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The Ottoman and Mughal Empires: Social History in the Early Modern World

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en Limba Engleză Hardback – 08 Aug 2019
For many years, Ottomanist historians have been accustomed to study the Ottoman Empire and/or its constituent regions as entities insulated from the outside world, except when it came to 'campaigns and conquests' on the one hand, and 'incorporation into the European-dominated world economy' on the other. However, now many scholars have come to accept that the Ottoman Empire was one of the - not very numerous - long-lived 'world empires' that have emerged in history. This comparative social history compares the Ottoman to another of the great world empires, that of the Mughals in the Indian subcontinent, exploring source criticism, diversities in the linguistic and religious fields as political problems, and the fates of ordinary subjects including merchants, artisans, women and slaves.
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Specificații

ISBN-13: 9781788313667
ISBN-10: 1788313666
Pagini: 384
Ilustrații: 16 b&w illus.
Dimensiuni: 156 x 234 x 22 mm
Greutate: 0.7 kg
Editura: Bloomsbury Publishing
Colecția I.B.Tauris
Locul publicării: London, United Kingdom

Recenzii

This is a carefully wrought and unexpected combination of detailed social study, global systems analysis, critical historiography, and comparative history. An indispensable read for specialists in the field. Summing Up: Essential. Upper-division undergraduates through faculty.
An extraordinary work of meticulous scholarship and unreservedly recommended for community, college, and university library collections.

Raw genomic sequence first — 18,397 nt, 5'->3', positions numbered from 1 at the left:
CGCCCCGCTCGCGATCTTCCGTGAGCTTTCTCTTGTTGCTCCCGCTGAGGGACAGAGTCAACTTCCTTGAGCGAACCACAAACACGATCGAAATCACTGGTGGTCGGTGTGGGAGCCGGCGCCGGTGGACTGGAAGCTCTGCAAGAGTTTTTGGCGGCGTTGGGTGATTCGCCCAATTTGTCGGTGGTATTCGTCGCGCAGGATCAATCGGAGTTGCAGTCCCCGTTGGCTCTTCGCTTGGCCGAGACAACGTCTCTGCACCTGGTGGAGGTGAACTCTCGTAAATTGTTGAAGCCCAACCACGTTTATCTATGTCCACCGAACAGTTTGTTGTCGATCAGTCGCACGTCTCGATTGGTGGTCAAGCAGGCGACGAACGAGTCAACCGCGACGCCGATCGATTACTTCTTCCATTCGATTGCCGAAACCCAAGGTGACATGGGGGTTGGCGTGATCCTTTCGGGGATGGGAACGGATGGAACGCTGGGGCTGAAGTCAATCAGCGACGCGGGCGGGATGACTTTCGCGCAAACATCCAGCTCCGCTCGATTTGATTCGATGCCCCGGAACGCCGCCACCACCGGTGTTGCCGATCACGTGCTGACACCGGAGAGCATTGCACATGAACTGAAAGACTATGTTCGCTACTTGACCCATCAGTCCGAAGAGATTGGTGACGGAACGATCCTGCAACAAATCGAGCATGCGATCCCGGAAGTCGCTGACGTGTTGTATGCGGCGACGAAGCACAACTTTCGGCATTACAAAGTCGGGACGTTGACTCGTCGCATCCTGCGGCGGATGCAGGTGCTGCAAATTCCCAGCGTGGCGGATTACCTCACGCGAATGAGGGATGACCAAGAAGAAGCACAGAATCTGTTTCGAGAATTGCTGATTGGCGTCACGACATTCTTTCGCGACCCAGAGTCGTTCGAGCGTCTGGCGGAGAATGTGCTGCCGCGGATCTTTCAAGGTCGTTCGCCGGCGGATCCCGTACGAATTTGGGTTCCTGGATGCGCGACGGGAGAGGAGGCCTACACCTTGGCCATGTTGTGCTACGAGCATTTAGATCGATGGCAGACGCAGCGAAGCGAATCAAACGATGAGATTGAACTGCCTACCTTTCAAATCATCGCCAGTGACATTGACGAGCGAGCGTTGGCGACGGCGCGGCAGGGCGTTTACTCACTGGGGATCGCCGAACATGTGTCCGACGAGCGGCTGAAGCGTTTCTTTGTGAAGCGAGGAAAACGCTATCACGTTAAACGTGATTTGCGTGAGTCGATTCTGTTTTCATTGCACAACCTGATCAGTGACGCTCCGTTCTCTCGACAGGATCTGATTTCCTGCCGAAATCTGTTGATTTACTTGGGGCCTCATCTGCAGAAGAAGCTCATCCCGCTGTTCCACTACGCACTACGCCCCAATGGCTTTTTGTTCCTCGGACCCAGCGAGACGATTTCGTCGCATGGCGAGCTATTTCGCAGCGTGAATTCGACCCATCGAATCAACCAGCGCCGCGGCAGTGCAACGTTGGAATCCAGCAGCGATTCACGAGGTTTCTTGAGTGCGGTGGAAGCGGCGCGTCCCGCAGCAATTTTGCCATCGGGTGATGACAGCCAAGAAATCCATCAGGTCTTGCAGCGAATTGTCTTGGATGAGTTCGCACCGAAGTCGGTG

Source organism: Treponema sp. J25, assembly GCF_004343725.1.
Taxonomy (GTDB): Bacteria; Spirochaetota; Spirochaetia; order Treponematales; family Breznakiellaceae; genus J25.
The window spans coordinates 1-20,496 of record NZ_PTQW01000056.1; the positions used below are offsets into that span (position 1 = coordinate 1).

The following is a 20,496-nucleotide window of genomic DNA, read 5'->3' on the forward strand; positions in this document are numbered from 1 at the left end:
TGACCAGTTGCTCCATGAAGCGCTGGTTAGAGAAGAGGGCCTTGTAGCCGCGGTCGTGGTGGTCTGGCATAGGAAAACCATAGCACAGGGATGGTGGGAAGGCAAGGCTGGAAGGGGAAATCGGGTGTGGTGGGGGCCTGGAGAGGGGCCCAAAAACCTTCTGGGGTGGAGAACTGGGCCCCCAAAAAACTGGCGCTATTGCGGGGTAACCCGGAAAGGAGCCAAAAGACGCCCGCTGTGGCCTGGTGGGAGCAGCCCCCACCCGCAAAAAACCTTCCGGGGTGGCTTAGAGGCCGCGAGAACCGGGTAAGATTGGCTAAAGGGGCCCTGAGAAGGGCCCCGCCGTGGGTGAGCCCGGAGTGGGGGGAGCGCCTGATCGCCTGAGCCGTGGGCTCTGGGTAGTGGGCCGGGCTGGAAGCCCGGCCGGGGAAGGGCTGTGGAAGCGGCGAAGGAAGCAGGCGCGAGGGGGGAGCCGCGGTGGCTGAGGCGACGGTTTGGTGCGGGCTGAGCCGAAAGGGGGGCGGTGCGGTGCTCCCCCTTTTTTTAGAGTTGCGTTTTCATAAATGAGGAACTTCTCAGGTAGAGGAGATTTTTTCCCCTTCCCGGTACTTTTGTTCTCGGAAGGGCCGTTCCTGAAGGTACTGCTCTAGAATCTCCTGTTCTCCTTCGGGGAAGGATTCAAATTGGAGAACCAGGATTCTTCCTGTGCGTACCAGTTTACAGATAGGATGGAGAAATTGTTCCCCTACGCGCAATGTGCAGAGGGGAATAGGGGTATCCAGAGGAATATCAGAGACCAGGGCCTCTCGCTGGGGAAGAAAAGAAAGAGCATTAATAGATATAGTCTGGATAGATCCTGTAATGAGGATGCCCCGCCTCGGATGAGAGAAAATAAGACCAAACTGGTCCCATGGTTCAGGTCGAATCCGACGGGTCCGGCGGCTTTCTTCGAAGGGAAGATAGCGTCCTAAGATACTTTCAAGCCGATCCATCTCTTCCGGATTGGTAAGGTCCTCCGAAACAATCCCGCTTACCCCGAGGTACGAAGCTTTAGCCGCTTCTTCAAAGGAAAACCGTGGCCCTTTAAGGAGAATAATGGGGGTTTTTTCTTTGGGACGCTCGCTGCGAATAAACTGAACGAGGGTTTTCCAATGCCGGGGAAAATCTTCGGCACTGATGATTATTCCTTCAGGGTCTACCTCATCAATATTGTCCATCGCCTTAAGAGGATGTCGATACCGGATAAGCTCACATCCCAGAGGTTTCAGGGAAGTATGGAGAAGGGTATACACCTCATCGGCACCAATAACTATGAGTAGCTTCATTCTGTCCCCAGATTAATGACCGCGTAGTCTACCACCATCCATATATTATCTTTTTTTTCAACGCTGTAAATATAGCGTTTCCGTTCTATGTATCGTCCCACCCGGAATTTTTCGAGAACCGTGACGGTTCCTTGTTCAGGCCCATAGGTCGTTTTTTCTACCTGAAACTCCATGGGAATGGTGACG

An authoritative and meticulously researched comparison of the early modern world's two most successful 'Islamic' empires. Scholars have been waiting a long time for a book like this, which is not only the first to bring together Ottoman and Mughal history in a systematic way, but does so with a remarkable attentiveness to the concerns of 'history from below'. In short, this book sets the standard for a new kind of comparative, trans-imperial history of early modern Islamic societies.
This book presents a valuable head-to-head comparison of the two largest and longest-lasting Sunni Muslim empires in world history, which were also contemporaries and, arguably, "frenemies." Never content with battles-and-great-men accounts of history, Suraiya Faroqhi offers a top-to-bottom comparison of the full range of features of Ottoman and Mughal society, from court life to crafts to agriculture to slavery, never forgetting that all these elements changed from the sixteenth through the eighteenth century. Her prose is always lively and engaging, and her familiarity with the latest scholarship on both empires is astonishing.